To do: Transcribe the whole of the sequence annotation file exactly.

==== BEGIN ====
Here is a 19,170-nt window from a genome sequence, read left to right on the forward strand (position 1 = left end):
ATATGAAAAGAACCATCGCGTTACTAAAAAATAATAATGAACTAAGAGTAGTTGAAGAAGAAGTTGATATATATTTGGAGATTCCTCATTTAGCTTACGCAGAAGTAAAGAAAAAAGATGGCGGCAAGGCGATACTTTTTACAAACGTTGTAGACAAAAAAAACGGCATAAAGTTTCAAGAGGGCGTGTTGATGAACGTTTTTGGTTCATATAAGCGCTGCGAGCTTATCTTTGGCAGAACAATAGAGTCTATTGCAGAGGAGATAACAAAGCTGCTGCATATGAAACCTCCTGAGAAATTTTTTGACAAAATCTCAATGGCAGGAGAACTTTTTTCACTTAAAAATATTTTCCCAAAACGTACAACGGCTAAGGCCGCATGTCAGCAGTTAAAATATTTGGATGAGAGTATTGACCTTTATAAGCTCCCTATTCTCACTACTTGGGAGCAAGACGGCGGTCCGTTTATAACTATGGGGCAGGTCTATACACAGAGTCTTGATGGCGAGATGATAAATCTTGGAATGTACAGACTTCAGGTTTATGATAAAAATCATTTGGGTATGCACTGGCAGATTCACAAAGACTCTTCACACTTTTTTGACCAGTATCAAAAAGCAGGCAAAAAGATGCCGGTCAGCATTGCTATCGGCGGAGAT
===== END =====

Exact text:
Here is a 19,170-nt window from a genome sequence, read left to right on the forward strand (position 1 = left end):
ATATGAAAAGAACCATCGCGTTACTAAAAAATAATAATGAACTAAGAGTAGTTGAAGAAGAAGTTGATATATATTTGGAGATTCCTCATTTAGCTTACGCAGAAGTAAAGAAAAAAGATGGCGGCAAGGCGATACTTTTTACAAACGTTGTAGACAAAAAAAACGGCATAAAGTTTCAAGAGGGCGTGTTGATGAACGTTTTTGGTTCATATAAGCGCTGCGAGCTTATCTTTGGCAGAACAATAGAGTCTATTGCAGAGGAGATAACAAAGCTGCTGCATATGAAACCTCCTGAGAAATTTTTTGACAAAATCTCAATGGCAGGAGAACTTTTTTCACTTAAAAATATTTTCCCAAAACGTACAACGGCTAAGGCCGCATGTCAGCAGTTAAAATATTTGGATGAGAGTATTGACCTTTATAAGCTCCCTATTCTCACTACTTGGGAGCAAGACGGCGGTCCGTTTATAACTATGGGGCAGGTCTATACACAGAGTCTTGATGGCGAGATGATAAATCTTGGAATGTACAGACTTCAGGTTTATGATAAAAATCATTTGGGTATGCACTGGCAGATTCACAAAGACTCTTCACACTTTTTTGACCAGTATCAAAAAGCAGGCAAAAAGATGCCGGTCAGCATTGCTATCGGCGGAGAT